Nearly 400 endangered frogs relocate from Eatonville to eastern Washington


Nearly 200 Northern leopard frog tadpoles, an endangered species, were relocated from Northwest Trek Wildlife Park in Eatonville to their new home at the Columbia National Wildlife Refuge in Royal City, Washington, in late May.

The tadpoles will continue to grow in “secured rearing pens” until they’ve matured enough to join an additional 200 mature Northern leopard frogs in the wild this summer, according to a press release from Northwest Trek Wildlife Park. This transfer will occur once the tadpoles have grown into adult frogs. The second batch of frogs will be released alongside the first group released in 2024.

“Northwest Trek Wildlife Park is proud to work with our public and private partners on the Northern leopard frog project to restore the wild population,” curator Marc Heinzman said in a press release. “It’s incredible to watch them grow from egg masses to frogs and see them hop back into the wild.”

This is the fourth year that Northwest Trek has received Northern leopard frog egg masses in the spring. These masses were collected by Washington Department of Fish and Wildlife (WDFW) biologists and came from the only remaining wild population of the species at the Potholes Reservoir.

The egg masses are raised by keepers at Northwest Trek Wildlife Park in a controlled environment where they are protected from predators, experience monitored water temperatures and are fed. The frogs are released by keepers and WDFW staff each summer with the goal of establishing a new population of the species at the Columbia National Wildlife Refuge.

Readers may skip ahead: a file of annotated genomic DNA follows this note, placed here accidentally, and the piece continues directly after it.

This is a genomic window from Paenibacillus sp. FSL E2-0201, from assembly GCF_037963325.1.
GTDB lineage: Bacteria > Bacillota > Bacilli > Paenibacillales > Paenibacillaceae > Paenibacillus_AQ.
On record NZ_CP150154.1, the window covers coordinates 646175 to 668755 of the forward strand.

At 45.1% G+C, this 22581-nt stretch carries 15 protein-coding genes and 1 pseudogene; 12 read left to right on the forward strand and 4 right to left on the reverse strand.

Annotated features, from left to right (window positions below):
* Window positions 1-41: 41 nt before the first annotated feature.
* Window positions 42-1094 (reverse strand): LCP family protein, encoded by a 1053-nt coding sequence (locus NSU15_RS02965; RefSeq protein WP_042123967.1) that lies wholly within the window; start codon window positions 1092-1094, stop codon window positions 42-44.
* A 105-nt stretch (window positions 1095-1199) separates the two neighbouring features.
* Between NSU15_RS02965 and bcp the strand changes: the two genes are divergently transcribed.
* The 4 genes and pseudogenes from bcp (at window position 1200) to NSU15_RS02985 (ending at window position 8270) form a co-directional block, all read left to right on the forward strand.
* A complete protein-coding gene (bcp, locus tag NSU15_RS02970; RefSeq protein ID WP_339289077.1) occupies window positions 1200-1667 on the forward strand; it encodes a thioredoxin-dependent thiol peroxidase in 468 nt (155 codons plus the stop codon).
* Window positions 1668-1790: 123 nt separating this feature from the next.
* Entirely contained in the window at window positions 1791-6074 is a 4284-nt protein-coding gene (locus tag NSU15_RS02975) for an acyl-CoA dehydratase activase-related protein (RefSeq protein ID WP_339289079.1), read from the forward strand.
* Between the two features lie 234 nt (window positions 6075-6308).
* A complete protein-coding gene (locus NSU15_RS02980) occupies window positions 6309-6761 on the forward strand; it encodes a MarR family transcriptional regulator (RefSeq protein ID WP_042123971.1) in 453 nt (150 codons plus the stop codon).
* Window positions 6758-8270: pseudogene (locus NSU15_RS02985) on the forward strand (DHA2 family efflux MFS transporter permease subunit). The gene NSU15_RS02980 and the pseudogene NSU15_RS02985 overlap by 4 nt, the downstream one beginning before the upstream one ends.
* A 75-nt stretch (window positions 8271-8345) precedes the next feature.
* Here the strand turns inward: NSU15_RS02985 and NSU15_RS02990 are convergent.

“The tadpoles will continue to be protected from predators in the rearing pens, but they will be in their natural habitat,” Heinzman said in the press release. “Instead of humans feeding them, they will forage for mosquitoes from the environment around them.”

According to Northwest Trek Wildlife Park, the species was once abundant throughout North America but has rapidly begun to deteriorate from native ranges in Washington, Oregon and western Canada, leading to being listed as an endangered species in Washington since 1999.

Lindsay Nason, Northern leopard frog biologist with WDFW, told the Nisqually Valley News in August 2023 that the population of the species isn’t “doing so great” due to habitat loss and invasive species.

The NVN previously reported on Northwest Trek Wildlife Park’s raising of 300 frogs last summer.

“The Northern leopard frog is a Washington state-endangered species of pretty high concern,” Nason said. “We only have one semi-stable population of the species left in the whole state, and even though there’s a pretty widespread range in Canada and through the West, all of these states are seeing declines. There’s a lot of things going on that keep them decreasing and not recovering. Our project with the Washington department of Fish and Wildlife is we’re trying to establish translocation sites because if something devastating happens at these sites they’re already at, that’s it. It’s also not great for a population to only be in one place anyways.”

Each spring at Northwest Trek Wildlife Park, the tadpoles are weighed, measured and tagged with a “frog-friendly” elastomer dye to help track the species after they’re released into the wilderness.

In 2024, two colors of dye were used for the tracking of the Northern leopard frog species raised at Northwest Trek Wildlife Park. The first color, blue, was used for tadpoles now living at the Columbia Wildlife Refuge in rearing pens, while orange dye is for the amphibians to be released as fully grown frogs.